Sixty-three generic drugs were adjudicated successfully through CVS/Caremark. The total cost of the drugs adjudicated was $4,899.66. The total amount that CVS/Caremark paid for the drugs was $4,649.40. The drugs that resulted in a positive margin yielded a total of $399.20 in profits. The drugs that resulted in a negative margin represented a loss of $649.54. Overall, the pharmacy’s margin totaled –$250.26 and a margin percentage of –5.4% was recorded.

Sixty-seven generic drugs were successfully adjudicated through Medco. Their total cost was $7,912.89. Medco paid $7,675.78 for the adjudicated amount. Forty-five drugs produced a margin of $485.83. The drugs that resulted in a negative margin represented a loss of $922.94. Overall, the margin totaled –$237.11 and a margin percentage of –3.1% was recorded.

Sixty-seven generic drugs were successfully adjudicated through Humana with a total cost of $5,024.71. Humana paid $4,601.67 for the adjudicated amount. The drugs that resulted in a positive margin yielded a total of $405.63 in profits. The drugs that resulted in a negative margin represented a loss of $828.67. Overall, the margin was –$423.04 and the gross margin percentage was –9.2%.

Branded-drug adjudicated claims

We used the same process for analyzing branded drugs that we used for analyzing generic drugs, i.e., we sampled one adjudication for each drug. Twenty of the 34 branded drugs were successfully adjudicated through Optum. The cost of the adjudicated drugs was $4,153.78, and Optum paid $4,426.20 for them. The drugs that resulted in a positive margin yielded a total of $359.50 in profits. The drugs that resulted in a negative margin represented a loss of $87.18. Overall, the gross margin for Optum was $272.42 and the gross margin percentage was 6.2%.

Seventeen of the 34 branded drugs were successfully adjudicated through CVS/Caremark. The costs of the drugs were $4,214.39, and CVS/Caremark paid $4,574.56 for these drugs. All the branded drugs adjudicated through CVS/Caremark resulted in positive margins. The gross margin for CVS/Caremark was $360.17 and the gross margin percentage was 7.9%.

Twenty-three of the 34 branded drugs were successfully adjudicated through Medco. These drugs cost a total of $7,108.89, and Medco paid $7,389.50 for them. The drugs that resulted in a positive margin yielded a total of $615.92 in profits. The drugs that resulted in a negative margin represented a loss of $335.31. Overall, the gross margin for Medco was $280.61 and the gross margin percentage was 3.8%.

Twenty drugs were successfully adjudicated through Humana with a total cost of $5,928.46. Humana paid a total of $6,280.33 for these drugs. The drugs that resulted in a positive margin yielded a total of $409.25 in profits. The drugs that resulted in a negative margin represented a loss of $57.38. Overall, the gross margin for Humana was $351.87 and the gross margin percentage was 5.6%.

One limitation of this analysis was that all payers required a prior authorization for a large percentage of the branded drugs. This reduced the amount of data that could be analyzed. Nonetheless, taking into account the gross margins for both generic and branded drugs combined, it is evident that reimbursements from the four payers resulted in a cumulative negative gross margin.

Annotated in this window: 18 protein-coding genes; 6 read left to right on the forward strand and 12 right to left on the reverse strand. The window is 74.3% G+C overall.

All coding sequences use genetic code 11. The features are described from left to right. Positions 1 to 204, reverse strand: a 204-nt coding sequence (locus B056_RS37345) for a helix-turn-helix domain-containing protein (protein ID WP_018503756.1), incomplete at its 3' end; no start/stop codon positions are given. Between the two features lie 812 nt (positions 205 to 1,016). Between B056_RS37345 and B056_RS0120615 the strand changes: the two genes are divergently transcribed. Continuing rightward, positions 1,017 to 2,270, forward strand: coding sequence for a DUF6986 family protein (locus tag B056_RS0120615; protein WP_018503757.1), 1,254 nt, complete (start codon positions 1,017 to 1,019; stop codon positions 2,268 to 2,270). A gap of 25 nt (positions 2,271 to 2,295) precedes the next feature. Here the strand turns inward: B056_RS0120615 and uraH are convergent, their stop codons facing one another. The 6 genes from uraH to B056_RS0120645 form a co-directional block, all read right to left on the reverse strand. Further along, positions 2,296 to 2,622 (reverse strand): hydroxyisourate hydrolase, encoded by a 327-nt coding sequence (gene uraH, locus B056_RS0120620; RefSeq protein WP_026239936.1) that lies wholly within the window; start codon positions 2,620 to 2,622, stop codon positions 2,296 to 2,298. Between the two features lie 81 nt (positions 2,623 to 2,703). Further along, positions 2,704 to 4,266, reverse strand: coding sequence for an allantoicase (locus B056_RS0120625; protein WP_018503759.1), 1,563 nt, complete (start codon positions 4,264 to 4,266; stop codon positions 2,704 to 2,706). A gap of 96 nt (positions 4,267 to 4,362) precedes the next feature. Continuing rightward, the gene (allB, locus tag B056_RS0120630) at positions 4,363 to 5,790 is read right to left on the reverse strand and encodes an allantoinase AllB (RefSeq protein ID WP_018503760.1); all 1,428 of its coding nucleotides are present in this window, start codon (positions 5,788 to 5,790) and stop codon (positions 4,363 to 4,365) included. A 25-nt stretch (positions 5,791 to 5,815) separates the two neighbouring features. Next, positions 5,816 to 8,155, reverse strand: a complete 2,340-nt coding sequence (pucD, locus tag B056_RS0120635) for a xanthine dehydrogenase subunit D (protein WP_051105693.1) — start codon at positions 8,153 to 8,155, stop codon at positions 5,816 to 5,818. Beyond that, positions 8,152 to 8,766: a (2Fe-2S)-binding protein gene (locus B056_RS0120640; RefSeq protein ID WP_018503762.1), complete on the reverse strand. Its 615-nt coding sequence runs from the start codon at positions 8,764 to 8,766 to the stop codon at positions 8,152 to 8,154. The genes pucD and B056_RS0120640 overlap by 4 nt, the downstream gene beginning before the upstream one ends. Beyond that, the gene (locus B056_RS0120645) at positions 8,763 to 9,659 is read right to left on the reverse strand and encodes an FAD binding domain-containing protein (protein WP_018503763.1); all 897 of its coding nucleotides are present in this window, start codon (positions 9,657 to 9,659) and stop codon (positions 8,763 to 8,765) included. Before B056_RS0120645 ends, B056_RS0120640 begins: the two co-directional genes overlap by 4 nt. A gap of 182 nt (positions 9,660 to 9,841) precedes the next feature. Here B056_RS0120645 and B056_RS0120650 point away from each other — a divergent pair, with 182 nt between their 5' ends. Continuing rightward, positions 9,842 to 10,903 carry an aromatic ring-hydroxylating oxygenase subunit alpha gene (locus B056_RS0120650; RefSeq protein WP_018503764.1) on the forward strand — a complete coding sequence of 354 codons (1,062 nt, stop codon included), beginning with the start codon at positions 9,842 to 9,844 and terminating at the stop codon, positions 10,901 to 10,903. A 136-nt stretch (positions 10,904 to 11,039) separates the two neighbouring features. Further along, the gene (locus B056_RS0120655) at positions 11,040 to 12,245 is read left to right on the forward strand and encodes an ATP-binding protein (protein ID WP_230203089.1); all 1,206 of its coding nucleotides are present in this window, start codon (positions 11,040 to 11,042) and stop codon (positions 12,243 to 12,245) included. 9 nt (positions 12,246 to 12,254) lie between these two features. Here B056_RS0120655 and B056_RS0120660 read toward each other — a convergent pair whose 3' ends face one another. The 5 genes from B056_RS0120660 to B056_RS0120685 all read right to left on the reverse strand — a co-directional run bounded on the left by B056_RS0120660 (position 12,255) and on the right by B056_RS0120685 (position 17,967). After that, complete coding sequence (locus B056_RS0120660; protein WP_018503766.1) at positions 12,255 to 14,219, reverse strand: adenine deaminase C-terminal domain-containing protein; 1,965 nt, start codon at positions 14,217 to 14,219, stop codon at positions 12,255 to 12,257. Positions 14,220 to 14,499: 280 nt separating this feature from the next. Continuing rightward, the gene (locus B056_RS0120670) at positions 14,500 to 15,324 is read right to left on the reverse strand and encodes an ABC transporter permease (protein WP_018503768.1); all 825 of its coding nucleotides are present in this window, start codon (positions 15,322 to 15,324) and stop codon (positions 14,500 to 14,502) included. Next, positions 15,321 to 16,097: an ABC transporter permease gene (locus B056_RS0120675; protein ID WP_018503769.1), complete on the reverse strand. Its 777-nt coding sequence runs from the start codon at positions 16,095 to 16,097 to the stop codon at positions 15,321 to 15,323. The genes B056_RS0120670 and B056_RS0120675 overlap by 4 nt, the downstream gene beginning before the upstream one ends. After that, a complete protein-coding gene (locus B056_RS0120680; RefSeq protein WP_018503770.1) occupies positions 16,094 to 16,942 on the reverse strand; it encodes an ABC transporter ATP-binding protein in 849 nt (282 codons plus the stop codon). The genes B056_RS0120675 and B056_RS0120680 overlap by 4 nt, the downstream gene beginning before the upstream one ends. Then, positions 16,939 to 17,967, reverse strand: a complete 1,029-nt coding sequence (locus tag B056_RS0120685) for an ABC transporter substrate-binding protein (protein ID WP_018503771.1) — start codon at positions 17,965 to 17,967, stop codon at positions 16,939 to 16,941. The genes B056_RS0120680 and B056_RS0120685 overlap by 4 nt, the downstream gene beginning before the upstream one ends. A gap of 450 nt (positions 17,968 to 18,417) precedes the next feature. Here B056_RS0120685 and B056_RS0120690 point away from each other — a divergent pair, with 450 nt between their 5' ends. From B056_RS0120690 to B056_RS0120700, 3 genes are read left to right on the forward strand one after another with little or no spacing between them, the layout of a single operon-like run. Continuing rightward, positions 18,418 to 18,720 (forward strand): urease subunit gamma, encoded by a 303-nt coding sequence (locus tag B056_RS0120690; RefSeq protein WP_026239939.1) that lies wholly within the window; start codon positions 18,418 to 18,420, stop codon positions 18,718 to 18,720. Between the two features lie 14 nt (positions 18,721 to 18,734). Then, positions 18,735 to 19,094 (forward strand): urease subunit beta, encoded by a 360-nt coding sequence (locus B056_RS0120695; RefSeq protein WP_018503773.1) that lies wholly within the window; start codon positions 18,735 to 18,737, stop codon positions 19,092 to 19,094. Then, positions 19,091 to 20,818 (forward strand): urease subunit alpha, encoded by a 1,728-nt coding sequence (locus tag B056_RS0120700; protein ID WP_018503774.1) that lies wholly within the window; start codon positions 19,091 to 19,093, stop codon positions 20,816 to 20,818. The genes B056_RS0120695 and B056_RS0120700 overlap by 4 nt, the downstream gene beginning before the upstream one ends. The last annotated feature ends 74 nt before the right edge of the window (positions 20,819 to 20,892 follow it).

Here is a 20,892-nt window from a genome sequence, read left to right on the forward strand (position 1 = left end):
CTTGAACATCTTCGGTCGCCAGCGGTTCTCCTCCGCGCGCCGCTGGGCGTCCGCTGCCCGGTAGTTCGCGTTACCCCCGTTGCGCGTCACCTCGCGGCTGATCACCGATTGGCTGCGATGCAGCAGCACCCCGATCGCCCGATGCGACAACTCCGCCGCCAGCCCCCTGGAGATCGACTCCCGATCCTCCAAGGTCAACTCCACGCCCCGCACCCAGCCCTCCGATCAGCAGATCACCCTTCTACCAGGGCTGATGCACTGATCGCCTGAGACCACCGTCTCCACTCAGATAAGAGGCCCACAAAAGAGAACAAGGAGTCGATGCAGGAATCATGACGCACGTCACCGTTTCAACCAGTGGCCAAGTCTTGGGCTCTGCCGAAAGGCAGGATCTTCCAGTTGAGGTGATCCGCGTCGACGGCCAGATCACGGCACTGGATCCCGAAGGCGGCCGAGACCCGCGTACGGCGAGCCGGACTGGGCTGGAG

Potential reasons for rising costs

Drug manufacturers are not limited by price controls and can set prices on their products, depending on potential use and competition, to recover costs (Danzon 2014b). As the patent for a brand-name drug reaches expiration, the drug’s price increases progressively. Within 6 months of being introduced into the market, a generic drug is priced 20%–30% below brand (Morton 2012).

Once several manufacturers produce generic versions of brand-name drugs, two important things happen simultaneously. First, the price for generic drugs erodes dramatically, and second, there is a shift toward the use of these now less-expensive generic drugs, diminishing the use of branded drugs. However, over the past several years, price trends during the drug life cycle have gone awry. Considering the growth of health care costs in the United States, this disparate rise in generic drug prices is a matter of substantial concern. Here, we discuss potential triggers for these exponential increases in drug prices.

Industry consolidation

The merger of two companies that produce generic drugs can eliminate competition among similar products on the market. This reduced competition can result in price manipulation. One high-profile announcement in the mergers and acquisitions of pharmaceutical companies was the $40.5 billion deal that Teva Pharmaceuticals reached to purchase Allergan (Logan 2015). There have been plenty of other high-profile takeovers in past years. For example, Pfizer reportedly has spent more than $219 billion since 1994 in mergers with and acquisitions of rival pharmaceutical companies like Wyeth and Warner-Lambert (Lo 2015). This is one way by which pharmaceutical companies position themselves within the market to sell products for the highest possible margin (Miglierini 2014). An article in Forbes reported that in recent years, fewer and fewer applications have been made to the FDA to gain approval for generic drugs, with industry consolidation cited as a major factor (Why 2015). The resulting dampened competition has allowed prices of drugs to increase for both the payer and consumer (Why 2015).

“Me-too” drugs

The development of “me-too” or “follow-on” drugs has had a significant impact on payers and consumers in the United States. A me-too drug is defined as a drug whose chemical structure or mechanism of action is similar to that of a drug already on the market (Eaglstein 2013). Generic drugs are different from me-too drugs in that they are chemically identical to branded drugs (FDA 2015). Generic drugs must also demonstrate equivalency, in terms of pharmacokinetic and safety profiles, to their branded counterparts (FDA 2015). Many arguments have been made regarding the benefits, detriments, and worth of me-too drugs in the marketplace.